One of the reasons my wife was happy to leave Atlanta was because of all the surrounding rednecks and their less-than-enlightened social politics. Now that we live in Arlington, Va., I maintain that the surrounding areas here are as bad or worse (not just rural Virginia, but Northern Virginia as well). This Post article helps my position:
That's what Del. Robert G. Marshall (R-Prince William) says he fears. "The apocalypse for society is contained in this decision," Marshall said.But props to Gov. Warner, whose position is that the state shouldn't let such hot-button social issues get in the way of legislative work on schools, taxes, and other non-sexy legislative topics. At least he's got it right.
He called the ruling "cultural suicide" and said the justices involved wear the "black robes of death."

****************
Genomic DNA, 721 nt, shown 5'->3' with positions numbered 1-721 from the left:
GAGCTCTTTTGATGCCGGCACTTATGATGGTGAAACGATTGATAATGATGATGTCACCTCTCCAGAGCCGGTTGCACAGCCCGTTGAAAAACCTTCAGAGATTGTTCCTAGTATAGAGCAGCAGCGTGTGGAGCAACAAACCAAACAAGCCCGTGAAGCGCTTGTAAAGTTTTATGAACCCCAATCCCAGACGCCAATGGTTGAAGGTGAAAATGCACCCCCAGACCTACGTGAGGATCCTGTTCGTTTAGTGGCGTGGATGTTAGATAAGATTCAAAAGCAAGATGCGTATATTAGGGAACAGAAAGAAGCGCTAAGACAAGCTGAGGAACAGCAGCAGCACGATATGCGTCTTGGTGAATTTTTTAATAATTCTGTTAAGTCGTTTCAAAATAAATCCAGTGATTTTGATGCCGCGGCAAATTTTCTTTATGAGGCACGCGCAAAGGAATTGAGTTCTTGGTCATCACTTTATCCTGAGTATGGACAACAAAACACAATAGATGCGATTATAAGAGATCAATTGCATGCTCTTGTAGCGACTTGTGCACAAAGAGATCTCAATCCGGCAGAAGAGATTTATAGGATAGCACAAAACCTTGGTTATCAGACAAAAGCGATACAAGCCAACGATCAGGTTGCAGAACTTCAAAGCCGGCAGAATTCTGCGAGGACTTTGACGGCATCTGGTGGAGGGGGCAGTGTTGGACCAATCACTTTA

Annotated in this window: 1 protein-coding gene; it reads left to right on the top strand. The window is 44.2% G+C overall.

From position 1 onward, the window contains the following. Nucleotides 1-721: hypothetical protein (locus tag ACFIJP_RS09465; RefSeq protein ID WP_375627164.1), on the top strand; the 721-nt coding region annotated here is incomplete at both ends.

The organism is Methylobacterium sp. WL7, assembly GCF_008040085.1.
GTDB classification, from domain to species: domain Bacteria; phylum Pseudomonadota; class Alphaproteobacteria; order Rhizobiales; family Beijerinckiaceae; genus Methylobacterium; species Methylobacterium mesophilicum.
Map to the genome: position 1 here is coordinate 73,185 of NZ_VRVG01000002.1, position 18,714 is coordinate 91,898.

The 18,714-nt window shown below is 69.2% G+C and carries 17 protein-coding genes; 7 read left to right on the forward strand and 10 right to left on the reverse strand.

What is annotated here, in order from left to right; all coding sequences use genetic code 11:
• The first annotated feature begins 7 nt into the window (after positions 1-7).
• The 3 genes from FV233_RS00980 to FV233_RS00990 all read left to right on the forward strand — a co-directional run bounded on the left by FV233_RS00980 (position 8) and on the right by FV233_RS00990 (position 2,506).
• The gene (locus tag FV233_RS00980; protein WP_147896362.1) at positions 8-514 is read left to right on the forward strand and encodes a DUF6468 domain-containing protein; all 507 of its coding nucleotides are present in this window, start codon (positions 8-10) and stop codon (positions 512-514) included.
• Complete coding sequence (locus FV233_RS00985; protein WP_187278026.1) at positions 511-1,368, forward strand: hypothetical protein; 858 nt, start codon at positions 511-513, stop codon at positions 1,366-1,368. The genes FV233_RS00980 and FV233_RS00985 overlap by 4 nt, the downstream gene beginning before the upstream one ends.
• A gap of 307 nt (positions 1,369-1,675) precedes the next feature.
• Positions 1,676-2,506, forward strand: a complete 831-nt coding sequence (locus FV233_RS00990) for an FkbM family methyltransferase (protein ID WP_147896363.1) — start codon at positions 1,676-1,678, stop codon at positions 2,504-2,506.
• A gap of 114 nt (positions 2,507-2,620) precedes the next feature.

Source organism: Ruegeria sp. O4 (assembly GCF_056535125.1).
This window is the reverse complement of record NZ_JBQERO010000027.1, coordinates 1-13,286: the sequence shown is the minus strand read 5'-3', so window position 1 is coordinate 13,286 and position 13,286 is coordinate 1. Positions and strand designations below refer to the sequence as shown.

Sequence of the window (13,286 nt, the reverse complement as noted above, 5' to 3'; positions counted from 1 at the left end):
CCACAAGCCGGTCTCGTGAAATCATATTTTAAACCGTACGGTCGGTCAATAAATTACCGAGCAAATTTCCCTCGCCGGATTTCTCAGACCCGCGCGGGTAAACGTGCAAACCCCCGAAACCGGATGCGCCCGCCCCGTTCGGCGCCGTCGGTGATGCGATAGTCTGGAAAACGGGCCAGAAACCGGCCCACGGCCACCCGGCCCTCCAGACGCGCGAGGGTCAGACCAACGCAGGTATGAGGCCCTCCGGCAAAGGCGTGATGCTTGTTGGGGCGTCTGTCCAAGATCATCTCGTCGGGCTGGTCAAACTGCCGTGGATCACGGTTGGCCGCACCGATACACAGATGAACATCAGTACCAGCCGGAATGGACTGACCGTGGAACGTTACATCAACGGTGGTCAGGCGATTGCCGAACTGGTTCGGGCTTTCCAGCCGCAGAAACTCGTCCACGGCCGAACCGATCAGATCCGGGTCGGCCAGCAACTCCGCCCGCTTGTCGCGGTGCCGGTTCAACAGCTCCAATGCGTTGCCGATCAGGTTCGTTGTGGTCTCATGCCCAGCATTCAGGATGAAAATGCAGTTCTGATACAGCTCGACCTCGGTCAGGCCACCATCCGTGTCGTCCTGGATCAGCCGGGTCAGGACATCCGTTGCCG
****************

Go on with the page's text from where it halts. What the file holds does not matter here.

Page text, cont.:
"The most fundamental unit of society is the family -- husband, wife, children -- and when you attempt to parody that and make some new structure or some alternate structure, you cannot contain it; you have to have gay recognition," Marshall said.
Nevertheless, Marshall pledged to fight that outcome by opposing any furthering of gay rights in Virginia.
The state also is home to such leading national conservatives as Jerry Falwell and Pat Robertson, who both condemned Thursday's ruling.
The Republican-controlled state legislature has fought annual efforts by gay groups to gain rights, while making curbs on abortion a legislative priority. Conservative legislators say they are confident that their social proposals are in the mainstream of public opinion in Virginia.
Anti-sodomy laws date to the early 17th century, when Capt. John Smith and the first settlers set foot on the Jamestown peninsula.
State Sen. Ken Cuccinelli (R-Fairfax) said he would fight any extension of gay rights. He added that "homosexuality is wrong." Cuccinelli said gay rights will be an immediate campaign issue.
All 140 seats in the General Assembly are on the ballot Nov. 4. Cuccinelli predicted that candidates will use the issue to let voters know where their values lie, much as they do with the issue of abortion.
"This will be a strong indicator on a variety of issues for some voters," he said.